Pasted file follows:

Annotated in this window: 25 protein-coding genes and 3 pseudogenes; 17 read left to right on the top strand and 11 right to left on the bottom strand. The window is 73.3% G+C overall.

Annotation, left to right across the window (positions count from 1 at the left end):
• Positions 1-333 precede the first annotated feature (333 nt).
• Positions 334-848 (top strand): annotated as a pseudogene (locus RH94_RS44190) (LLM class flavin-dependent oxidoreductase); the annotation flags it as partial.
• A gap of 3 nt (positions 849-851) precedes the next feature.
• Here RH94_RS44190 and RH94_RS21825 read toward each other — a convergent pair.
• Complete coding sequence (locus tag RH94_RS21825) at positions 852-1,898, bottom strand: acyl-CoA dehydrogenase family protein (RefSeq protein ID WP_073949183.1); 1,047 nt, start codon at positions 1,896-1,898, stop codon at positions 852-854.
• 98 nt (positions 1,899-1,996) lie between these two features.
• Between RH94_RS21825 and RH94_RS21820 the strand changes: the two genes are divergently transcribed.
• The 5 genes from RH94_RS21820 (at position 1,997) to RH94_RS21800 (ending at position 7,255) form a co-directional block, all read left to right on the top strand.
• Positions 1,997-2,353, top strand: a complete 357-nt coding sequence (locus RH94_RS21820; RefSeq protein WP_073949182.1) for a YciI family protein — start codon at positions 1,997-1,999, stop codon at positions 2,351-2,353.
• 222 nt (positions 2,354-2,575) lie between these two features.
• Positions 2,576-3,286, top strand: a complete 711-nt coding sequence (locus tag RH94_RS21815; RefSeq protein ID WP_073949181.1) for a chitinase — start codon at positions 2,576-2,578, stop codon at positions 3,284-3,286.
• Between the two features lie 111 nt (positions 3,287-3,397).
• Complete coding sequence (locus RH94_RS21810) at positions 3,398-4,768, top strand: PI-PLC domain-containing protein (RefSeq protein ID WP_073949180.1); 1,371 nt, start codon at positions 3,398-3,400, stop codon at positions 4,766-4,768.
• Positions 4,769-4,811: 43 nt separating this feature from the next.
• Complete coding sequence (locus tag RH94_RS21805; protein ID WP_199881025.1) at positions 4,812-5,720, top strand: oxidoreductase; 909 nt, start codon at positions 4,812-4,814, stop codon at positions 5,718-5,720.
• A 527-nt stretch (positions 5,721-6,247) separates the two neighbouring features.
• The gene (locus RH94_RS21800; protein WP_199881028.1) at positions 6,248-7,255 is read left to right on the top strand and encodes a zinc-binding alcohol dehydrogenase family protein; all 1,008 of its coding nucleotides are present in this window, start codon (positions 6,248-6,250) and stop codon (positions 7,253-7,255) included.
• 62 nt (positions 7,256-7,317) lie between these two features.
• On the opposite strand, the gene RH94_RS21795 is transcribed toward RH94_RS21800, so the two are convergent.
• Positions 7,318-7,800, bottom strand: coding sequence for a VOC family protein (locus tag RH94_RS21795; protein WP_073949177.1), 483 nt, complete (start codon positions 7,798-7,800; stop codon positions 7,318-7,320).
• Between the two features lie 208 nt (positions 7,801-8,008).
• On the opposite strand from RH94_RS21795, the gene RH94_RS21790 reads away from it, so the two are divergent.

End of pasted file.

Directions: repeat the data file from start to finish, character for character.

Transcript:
Annotated in this window: 25 protein-coding genes and 3 pseudogenes; 17 read left to right on the top strand and 11 right to left on the bottom strand. The window is 73.3% G+C overall.

Annotation, left to right across the window (positions count from 1 at the left end):
• Positions 1-333 precede the first annotated feature (333 nt).
• Positions 334-848 (top strand): annotated as a pseudogene (locus RH94_RS44190) (LLM class flavin-dependent oxidoreductase); the annotation flags it as partial.
• A gap of 3 nt (positions 849-851) precedes the next feature.
• Here RH94_RS44190 and RH94_RS21825 read toward each other — a convergent pair.
• Complete coding sequence (locus tag RH94_RS21825) at positions 852-1,898, bottom strand: acyl-CoA dehydrogenase family protein (RefSeq protein ID WP_073949183.1); 1,047 nt, start codon at positions 1,896-1,898, stop codon at positions 852-854.
• 98 nt (positions 1,899-1,996) lie between these two features.
• Between RH94_RS21825 and RH94_RS21820 the strand changes: the two genes are divergently transcribed.
• The 5 genes from RH94_RS21820 (at position 1,997) to RH94_RS21800 (ending at position 7,255) form a co-directional block, all read left to right on the top strand.
• Positions 1,997-2,353, top strand: a complete 357-nt coding sequence (locus RH94_RS21820; RefSeq protein WP_073949182.1) for a YciI family protein — start codon at positions 1,997-1,999, stop codon at positions 2,351-2,353.
• 222 nt (positions 2,354-2,575) lie between these two features.
• Positions 2,576-3,286, top strand: a complete 711-nt coding sequence (locus tag RH94_RS21815; RefSeq protein ID WP_073949181.1) for a chitinase — start codon at positions 2,576-2,578, stop codon at positions 3,284-3,286.
• Between the two features lie 111 nt (positions 3,287-3,397).
• Complete coding sequence (locus RH94_RS21810) at positions 3,398-4,768, top strand: PI-PLC domain-containing protein (RefSeq protein ID WP_073949180.1); 1,371 nt, start codon at positions 3,398-3,400, stop codon at positions 4,766-4,768.
• Positions 4,769-4,811: 43 nt separating this feature from the next.
• Complete coding sequence (locus tag RH94_RS21805; protein ID WP_199881025.1) at positions 4,812-5,720, top strand: oxidoreductase; 909 nt, start codon at positions 4,812-4,814, stop codon at positions 5,718-5,720.
• A 527-nt stretch (positions 5,721-6,247) separates the two neighbouring features.
• The gene (locus RH94_RS21800; protein WP_199881028.1) at positions 6,248-7,255 is read left to right on the top strand and encodes a zinc-binding alcohol dehydrogenase family protein; all 1,008 of its coding nucleotides are present in this window, start codon (positions 6,248-6,250) and stop codon (positions 7,253-7,255) included.
• 62 nt (positions 7,256-7,317) lie between these two features.
• On the opposite strand, the gene RH94_RS21795 is transcribed toward RH94_RS21800, so the two are convergent.
• Positions 7,318-7,800, bottom strand: coding sequence for a VOC family protein (locus tag RH94_RS21795; protein WP_073949177.1), 483 nt, complete (start codon positions 7,798-7,800; stop codon positions 7,318-7,320).
• Between the two features lie 208 nt (positions 7,801-8,008).
• On the opposite strand from RH94_RS21795, the gene RH94_RS21790 reads away from it, so the two are divergent.